Write 28 Days: Have Heaven ~ Day 21 :: Unbound


Welcome to day 21 of 28 Days of Have Heaven, a short month of posts about heaven, paradise, perfection and desire, perfect places, art, theology, gardens, and more, using the Enya song “China Roses” as a jumping off point. Each post will look at these elements in itself, which may not obviously connect with the others, and which may only peripherally be related. I won’t attempt to tie the posts together. They’ll all be listed here, as they are posted

“What is nature? If common usage of the word is taken as fact, nature would be that which occurs without the impetus of the human hand or exists free from control of the same. After all, we ask “Is it natural or man-made?” as if the two defined each other by being opposites. Yet, the moment we breathe those words we separate ourselves from nature, placing ourselves outside looking in, which we are not. However much we may wish to set ourselves apart in some hierarchy among living things, there is no separation. There are some rare moments in our lives when this unity appears to us so clearly that it stuns as it pleases, like the first gulp of air after a long dive. I felt that unity in Canada one night after a thunderstorm cleared the air and an ocean of stars flowed out into the ink-black night sky. I have felt it while floating on the surface of the warm sea off Hawaii, bobbing gently, each breath synchronized with the rhythms of the surf; the waves breathing for me. I feel like it might happen here and now, and just the thought sends shivers along the skin of my back.” — Boundaries: Insights from Asia, Marc P. Keane, Kyoto Journal, 17 July 2016 /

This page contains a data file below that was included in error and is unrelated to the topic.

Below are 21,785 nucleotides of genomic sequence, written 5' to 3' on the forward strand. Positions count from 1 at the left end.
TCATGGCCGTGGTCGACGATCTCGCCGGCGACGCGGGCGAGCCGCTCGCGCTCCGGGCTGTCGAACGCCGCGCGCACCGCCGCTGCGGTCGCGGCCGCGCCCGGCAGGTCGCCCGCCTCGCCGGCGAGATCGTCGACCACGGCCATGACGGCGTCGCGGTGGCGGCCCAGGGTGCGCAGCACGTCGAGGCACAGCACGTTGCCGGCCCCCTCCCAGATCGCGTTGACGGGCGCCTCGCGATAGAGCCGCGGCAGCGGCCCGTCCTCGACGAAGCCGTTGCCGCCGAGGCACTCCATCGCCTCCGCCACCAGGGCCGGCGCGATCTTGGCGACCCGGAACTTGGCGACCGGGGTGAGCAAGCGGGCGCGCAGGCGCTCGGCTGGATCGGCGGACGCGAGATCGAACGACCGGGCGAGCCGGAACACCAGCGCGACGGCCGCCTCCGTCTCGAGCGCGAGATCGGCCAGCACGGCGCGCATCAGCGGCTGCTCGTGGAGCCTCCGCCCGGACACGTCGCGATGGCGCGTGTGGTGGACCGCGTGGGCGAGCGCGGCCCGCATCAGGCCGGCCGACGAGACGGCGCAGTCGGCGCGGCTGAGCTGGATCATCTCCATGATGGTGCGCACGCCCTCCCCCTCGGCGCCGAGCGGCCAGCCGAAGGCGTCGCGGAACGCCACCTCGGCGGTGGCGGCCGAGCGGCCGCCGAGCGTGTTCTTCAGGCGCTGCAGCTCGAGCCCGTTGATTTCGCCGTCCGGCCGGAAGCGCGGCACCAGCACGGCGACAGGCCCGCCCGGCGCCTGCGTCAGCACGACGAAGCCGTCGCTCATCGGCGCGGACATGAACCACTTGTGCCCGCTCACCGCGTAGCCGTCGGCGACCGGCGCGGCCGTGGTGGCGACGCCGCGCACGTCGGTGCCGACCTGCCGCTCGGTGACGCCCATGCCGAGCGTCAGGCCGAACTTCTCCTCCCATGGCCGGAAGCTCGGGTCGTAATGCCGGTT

Reminds me of Spalding Gray’s perfect moment in the Indian Ocean, and of my own experiences of this unity, this dissolving, this spaciousness:

‘And the earth was without form, and void; and darkness was upon the face of the deep.’

and at first there was no shadow,
no way to see
what was
and what was not,
and what was held between the two,
quivering in wakeful silence.

at first, there was no shadow,
no star-wished, moon-washed silhouette,

no girl,
cartwheeling her way along the
fixed black street,
outstretched palms displacing grit, gravel,
long bare feet hitting earth hard,
body without weight, and slant,
carried by spinning limbs through midnight air,
mind empty, empty of all but shadow,
and the inward glance of shadow,
the vibrating, barely held glimpse
of dark, of light,
of neither.

at first, there was no shadow,
no relief
from the absolute emptiness that is not air,
not sky, not earth,
not grit, gravel, or mind.

The space between her hands arcs,
her feet lift, she’s formless earth itself
shimmering in silent being
no glimpse or glance, no demarcation at all.

‘It’s too late / she’s lost the sun / she’s come undone’

— M. Wms, 2003/2013

Featured image: my street at night, 2010

dissolving tracks in shadow

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